Dunblane school massacre
|Date||09:35 13 March 1996 - 09:40 13 March 1996|
|Blamed on||Thomas Hamilton|
|Type||• Mass shooting|
• School shooting
• Gun control shooting
• Mass murder
|Interest of||Mike James, Sandra Uttley|
|Description||A school massacre by an acquaintance of George Robertson, a Bilderberger and later Secretary General of NATO with a range of other connections.|
A murderous attack by Thomas Hamilton who killed 16 pupils and one teacher. Hamilton was a "Lone nut" with no connections to intelligence agencies or deep politicians and the attack had no deeper significance.
Hamilton was known to George Robertson, a Bilderberger later made Secretary General of NATO, who had a range of deep political connections. He was publicly blamed for not having stopped Hamilton. Claims have been made that Hamilton was a Freemason and that his affiliation has helped him getting, and or keeping, his firearms license. Robertson intended to sue the Sunday Herald over a user user comment that he used his influence as a Freemason to procure a gun licence for Hamilton. (it is unclear if George Robertson ever was a Mason)
Internet speculation about Lord Robertson grew following the revelation that 106 documents were closed to the public after the inquiry into the shootings at Dunblane Primary School in 1996.
Lord Robertson told Lord Cullen’s public inquiry he became increasingly concerned about Hamilton’s militaristic camps after his own son attended Dunblane Rovers, run by Hamilton in 1983. After speaking of his fears to Michael Forsyth, then a newly elected MP for Stirling, Lord Robertson kept him informed of publicity relating to Hamilton’s clubs.
Yesterday, the Mail on Sunday claimed the letters between the two politicians drew a detailed picture of Hamilton’s perverted behaviour towards young boys in his care as well as his firearms obsession.
The paper states that letters from Mr Forsyth "campaigned on behalf" of Hamilton from 1983 onwards, but that he also passed to police parental concerns about Hamilton’s personality. After receiving letters from Hamilton complaining about a police investigation into his 1988 summer camp, Mr Forsyth raised the issue with Central Scotland Police.
A year later, Hamilton met the force’s deputy chief constable and, the Mail says, shortly afterwards the killer wrote to Mr Forsyth "thanking him for his assistance".
Hamilton, it was later concluded, should not have had a firearms license; firearms owner said that he must have been getting favorable treatment for over 20 years. Files of the inquiry that followed were classified for 100 years.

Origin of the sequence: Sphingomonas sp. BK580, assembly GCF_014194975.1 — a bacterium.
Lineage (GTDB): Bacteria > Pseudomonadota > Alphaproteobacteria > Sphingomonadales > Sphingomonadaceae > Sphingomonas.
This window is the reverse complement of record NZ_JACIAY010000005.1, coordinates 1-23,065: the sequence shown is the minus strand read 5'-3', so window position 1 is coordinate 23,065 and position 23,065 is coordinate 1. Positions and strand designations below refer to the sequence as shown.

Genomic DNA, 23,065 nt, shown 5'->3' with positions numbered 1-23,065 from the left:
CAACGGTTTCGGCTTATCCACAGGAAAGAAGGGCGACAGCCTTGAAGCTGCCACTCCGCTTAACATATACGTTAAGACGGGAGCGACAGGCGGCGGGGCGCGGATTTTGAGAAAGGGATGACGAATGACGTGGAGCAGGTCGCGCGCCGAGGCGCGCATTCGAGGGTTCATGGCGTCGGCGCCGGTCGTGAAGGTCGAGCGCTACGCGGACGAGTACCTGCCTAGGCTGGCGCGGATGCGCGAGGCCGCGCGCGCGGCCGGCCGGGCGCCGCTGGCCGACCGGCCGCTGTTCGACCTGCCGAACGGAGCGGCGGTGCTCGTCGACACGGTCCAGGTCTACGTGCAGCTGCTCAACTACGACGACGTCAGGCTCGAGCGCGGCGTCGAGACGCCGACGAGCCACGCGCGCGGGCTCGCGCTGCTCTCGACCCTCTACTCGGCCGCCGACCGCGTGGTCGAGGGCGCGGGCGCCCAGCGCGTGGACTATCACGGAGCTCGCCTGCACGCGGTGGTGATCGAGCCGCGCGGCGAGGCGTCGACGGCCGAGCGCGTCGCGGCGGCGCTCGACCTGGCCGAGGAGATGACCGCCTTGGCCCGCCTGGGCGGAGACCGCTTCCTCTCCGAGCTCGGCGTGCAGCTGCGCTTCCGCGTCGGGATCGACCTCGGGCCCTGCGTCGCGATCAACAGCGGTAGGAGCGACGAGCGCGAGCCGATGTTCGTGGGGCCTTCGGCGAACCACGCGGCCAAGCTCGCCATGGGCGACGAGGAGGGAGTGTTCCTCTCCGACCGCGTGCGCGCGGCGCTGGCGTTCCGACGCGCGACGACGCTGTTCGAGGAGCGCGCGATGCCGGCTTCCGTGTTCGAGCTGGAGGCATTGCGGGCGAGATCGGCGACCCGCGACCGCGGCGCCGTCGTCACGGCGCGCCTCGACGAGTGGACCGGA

A small group, known as the Gun Control Network, was founded in the aftermath of the shootings and was supported by some parents of victims at Dunblane and of the Hungerford massacre. Bereaved families and their friends also initiated a campaign to ban private gun ownership, named the Snowdrop Petition (because March is snowdrop time in Scotland), which gained 705,000 signatures in support and was supported by some newspapers, including the Sunday Mail, a Scottish tabloid newspaper whose petition to ban handguns had raised 428,279 signatures within five weeks of the massacre.
In response to this public debate, the then-current Conservative government of John Major introduced the Firearms (Amendment) Act 1997, which banned all cartridge ammunition handguns with the exception of .22 calibre single-shot weapons in England, Scotland and Wales. Following the 1997 General Election, the Labour government of Tony Blair introduced the Firearms (Amendment) (No. 2) Act 1997, banning the remaining .22 cartridge handguns in England, Scotland and Wales, and leaving only muzzle-loading and historic handguns legal, as well as certain sporting handguns (e.g. "Long-Arms") that fall outside the Home Office Definition of a "handgun" because of their dimensions. The ban does not affect Northern Ireland.
Security in schools, particularly primary schools, was heightened in response to the Dunblane massacre and two other violent incidents in England around the same time: the murder of Philip Lawrence, a head teacher in London, and the wounding of six children and Lisa Potts, a nursery teacher, at a Wolverhampton nursery school. Many schools put up high perimeter fences and door entry systems which exist to this day.
|Dunblane school massacre||A school massacre by an acquaintance of George Robertson, a Bilderberger and later Secretary General of NATO with a range of other connections.|
The Official Culprit
|Thomas Hamilton||A "lone nut" who shot a class of primary children and their teacher before turning the gun on himself.|
- "Who was Thomas Hamilton?"
- Evening Standard, London, Thursday, March 14, 1996
- The Guardian, London, Wednesday, November 13, 1996
- https://dunblane.site/thlodgeart.htm saved at Archive.org saved at Archive.is
- https://www.scotsman.com/news/question-masonic-links-left-dunblane-inquiry-chief-stunned-2470040 saved at Archive.org saved at Archive.is
- https://dunblane.site/thart.htm saved at Archive.org saved at Archive.is
- https://www.indybay.org/newsitems/2003/03/12/15816711.php saved at Archive.org saved at Archive.is
- The Guardian, London, England, 17 Oct 1996, Thu, Page 2
- https://dunblane.site/dspaulhughesreport.htm saved at Archive.org saved at Archive.is
- "Firearms Favours for Hamilton" - http://web.archive.org/web/20061016041844/http://www.dunblaneunburied.co.uk/editorial.asp
- https://www.tomminogue.com/tom/wp-content/uploads/2017/06/Who-is-really-being-protected-by-Dunblane-100-year-ban.pdf saved at Archive.org
- News-Journal Mansfield, Ohio, 17 Oct 1996 - Page 8